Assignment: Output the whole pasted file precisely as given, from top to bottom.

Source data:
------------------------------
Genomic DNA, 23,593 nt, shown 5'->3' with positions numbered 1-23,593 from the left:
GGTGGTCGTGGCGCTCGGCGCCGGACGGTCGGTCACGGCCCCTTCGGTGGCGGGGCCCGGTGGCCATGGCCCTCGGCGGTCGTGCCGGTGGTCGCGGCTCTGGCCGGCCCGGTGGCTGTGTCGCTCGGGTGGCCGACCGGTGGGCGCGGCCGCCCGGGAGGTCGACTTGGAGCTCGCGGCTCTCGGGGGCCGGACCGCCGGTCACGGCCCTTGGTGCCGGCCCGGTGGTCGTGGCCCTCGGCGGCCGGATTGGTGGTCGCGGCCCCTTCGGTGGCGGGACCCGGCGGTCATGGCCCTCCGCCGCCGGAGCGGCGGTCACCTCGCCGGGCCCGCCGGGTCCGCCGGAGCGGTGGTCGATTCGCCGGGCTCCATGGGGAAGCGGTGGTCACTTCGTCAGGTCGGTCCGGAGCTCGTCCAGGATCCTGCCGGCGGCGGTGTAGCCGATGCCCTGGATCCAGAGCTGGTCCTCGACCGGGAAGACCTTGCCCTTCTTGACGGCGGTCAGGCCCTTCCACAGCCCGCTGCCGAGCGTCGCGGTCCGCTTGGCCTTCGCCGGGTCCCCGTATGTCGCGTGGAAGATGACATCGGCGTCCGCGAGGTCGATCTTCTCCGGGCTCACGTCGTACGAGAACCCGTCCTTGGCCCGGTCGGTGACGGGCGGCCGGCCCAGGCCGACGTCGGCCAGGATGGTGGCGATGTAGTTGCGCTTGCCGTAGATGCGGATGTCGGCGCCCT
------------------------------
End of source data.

Genomic DNA, 23,593 nt, shown 5'->3' with positions numbered 1-23,593 from the left:
GGTGGTCGTGGCGCTCGGCGCCGGACGGTCGGTCACGGCCCCTTCGGTGGCGGGGCCCGGTGGCCATGGCCCTCGGCGGTCGTGCCGGTGGTCGCGGCTCTGGCCGGCCCGGTGGCTGTGTCGCTCGGGTGGCCGACCGGTGGGCGCGGCCGCCCGGGAGGTCGACTTGGAGCTCGCGGCTCTCGGGGGCCGGACCGCCGGTCACGGCCCTTGGTGCCGGCCCGGTGGTCGTGGCCCTCGGCGGCCGGATTGGTGGTCGCGGCCCCTTCGGTGGCGGGACCCGGCGGTCATGGCCCTCCGCCGCCGGAGCGGCGGTCACCTCGCCGGGCCCGCCGGGTCCGCCGGAGCGGTGGTCGATTCGCCGGGCTCCATGGGGAAGCGGTGGTCACTTCGTCAGGTCGGTCCGGAGCTCGTCCAGGATCCTGCCGGCGGCGGTGTAGCCGATGCCCTGGATCCAGAGCTGGTCCTCGACCGGGAAGACCTTGCCCTTCTTGACGGCGGTCAGGCCCTTCCACAGCCCGCTGCCGAGCGTCGCGGTCCGCTTGGCCTTCGCCGGGTCCCCGTATGTCGCGTGGAAGATGACATCGGCGTCCGCGAGGTCGATCTTCTCCGGGCTCACGTCGTACGAGAACCCGTCCTTGGCCCGGTCGGTGACGGGCGGCCGGCCCAGGCCGACGTCGGCCAGGATGGTGGCGATGTAGTTGCGCTTGCCGTAGATGCGGATGTCGGCGCCCT